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Exploiting an Unpatched Vulnerability, the Ave_Maria Malware Is Not Full of Grace

CISO Summary

CofenseTM has seen a rise in phishing campaigns designed to deliver a type of stealer malware called Ave_Maria. It contains a capability, DLL hijacking, that uses a vulnerability with no forthcoming fix. With origins in a publicly available utility, DLL lets Ave_Maria gain greater admin privileges and avoid detection, then steal information so it can download additional plugins and potentially other payloads. This malware can bypass detection and privilege restrictions on many endpoints.

The Vjw0rm Malware Does It All. Here’s What to Watch For.

CISO Summary 

It’s called the Vengeance Justice Worm (Vjw0rm), but think of it as the Leatherman tool of malware. Vjw0rm wreaks havoc in highly versatile ways: information theft, denial of service (DoS) attacks, and self-propagation to name a few. CofenseTM has spotted this hybrid threat—a cross between a worm and a remote access trojan (RAT)—in a recent phishing campaign dangling a banking lure.   

In 2018, Cheap and Easy Malware Flooded Corporate Inboxes

CISO Summary

Sometimes it’s the simple things that make life hard. In 2018, over 2/3 of unique malware campaigns Cofense IntelligenceTM observed were simple, inexpensive “stealers” or remote access trojans (RATs). With exceptionally low barrier-to-entry—an email account or website can handle distribution and communication—these malware types make data theft a viable career choice for threat actors without the skills to use more advanced varieties.

Why is this a problem?

Though complex malware like Geodo and TrickBot are harder to defend against, simple still works. If it didn’t, threat actors wouldn’t go back to the well again and again. A properly configured email gateway can block most stealers and RATs, but with so many in circulation it pays to a have a Plan B—a phishing awareness and reporting program focused on active threats (see Cofense PhishMeTM and Cofense ReporterTM) and a phishing-specific incident response solution (see Cofense TriageTM).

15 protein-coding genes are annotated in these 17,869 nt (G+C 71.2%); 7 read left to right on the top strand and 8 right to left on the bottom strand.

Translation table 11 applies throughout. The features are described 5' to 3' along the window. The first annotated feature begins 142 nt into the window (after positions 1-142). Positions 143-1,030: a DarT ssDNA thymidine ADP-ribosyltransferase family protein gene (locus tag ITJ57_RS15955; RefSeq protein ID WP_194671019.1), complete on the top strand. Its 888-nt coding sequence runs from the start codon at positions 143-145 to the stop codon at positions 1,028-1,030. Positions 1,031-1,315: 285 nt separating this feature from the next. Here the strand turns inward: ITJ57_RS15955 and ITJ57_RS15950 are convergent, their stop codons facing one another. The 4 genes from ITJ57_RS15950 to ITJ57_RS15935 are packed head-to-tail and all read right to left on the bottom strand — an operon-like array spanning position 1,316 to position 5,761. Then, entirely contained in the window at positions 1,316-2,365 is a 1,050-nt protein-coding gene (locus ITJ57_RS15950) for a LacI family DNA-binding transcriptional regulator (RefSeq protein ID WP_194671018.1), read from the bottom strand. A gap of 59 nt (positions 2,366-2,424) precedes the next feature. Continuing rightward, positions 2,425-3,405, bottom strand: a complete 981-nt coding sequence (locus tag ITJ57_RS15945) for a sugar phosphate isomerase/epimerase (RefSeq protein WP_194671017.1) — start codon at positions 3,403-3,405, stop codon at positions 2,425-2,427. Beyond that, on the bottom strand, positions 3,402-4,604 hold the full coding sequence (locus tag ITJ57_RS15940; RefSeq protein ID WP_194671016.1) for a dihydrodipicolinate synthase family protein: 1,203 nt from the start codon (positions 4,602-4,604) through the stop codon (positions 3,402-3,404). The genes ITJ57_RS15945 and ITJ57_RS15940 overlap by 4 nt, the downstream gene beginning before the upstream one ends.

Full Details

This year saw the overwhelming dominance of stealers, with 69% of unique campaigns observed through 2018 delivering either a stealer or a RAT. The reasons for such a huge distribution skew:  ubiquity, simplicity, and cost. Stealers are extremely cheap or, in the case of Loki Bot, cracked and distributed for free.

What may come as a surprise is the volume of campaigns. Stealers, RATs, and keyloggers are often sent in extremely low volume campaigns—often campaigns of one, many times per day. Cofense Intelligence regularly observes 30+ unique daily Loki campaigns distributing unique samples of Loki. Each is utterly unique from its peers in everything from the message content to the C2 endpoint used by the binary. Again, Loki is free. It was cracked some time ago, is easy to use, and can be used with compromised domains, all of which explain why so many different actors distribute Loki as their malware of choice. Why such low-volume campaigns? Unsophisticated actors often lack the resources for widespread distribution.

All stealer-type malware is designed to obtain and exfiltrate valuable data from the target machine. Often, this data includes passwords, contact lists, and cryptocurrency wallets. Stealers often also incorporate functionality from other malware phenotypes, such as keyloggers, to bolster their capabilities with features such as keystroke monitoring, screenshot captures, and A/V recording.

Chart 1 details Loki Bot’s wide distribution relative to any other malware family. Indeed, Loki is almost twice as prevalent as second-place Pony.

Chart 1: 2018 Top 5 malware families

Chart 2: 2018 Phenotype breakdown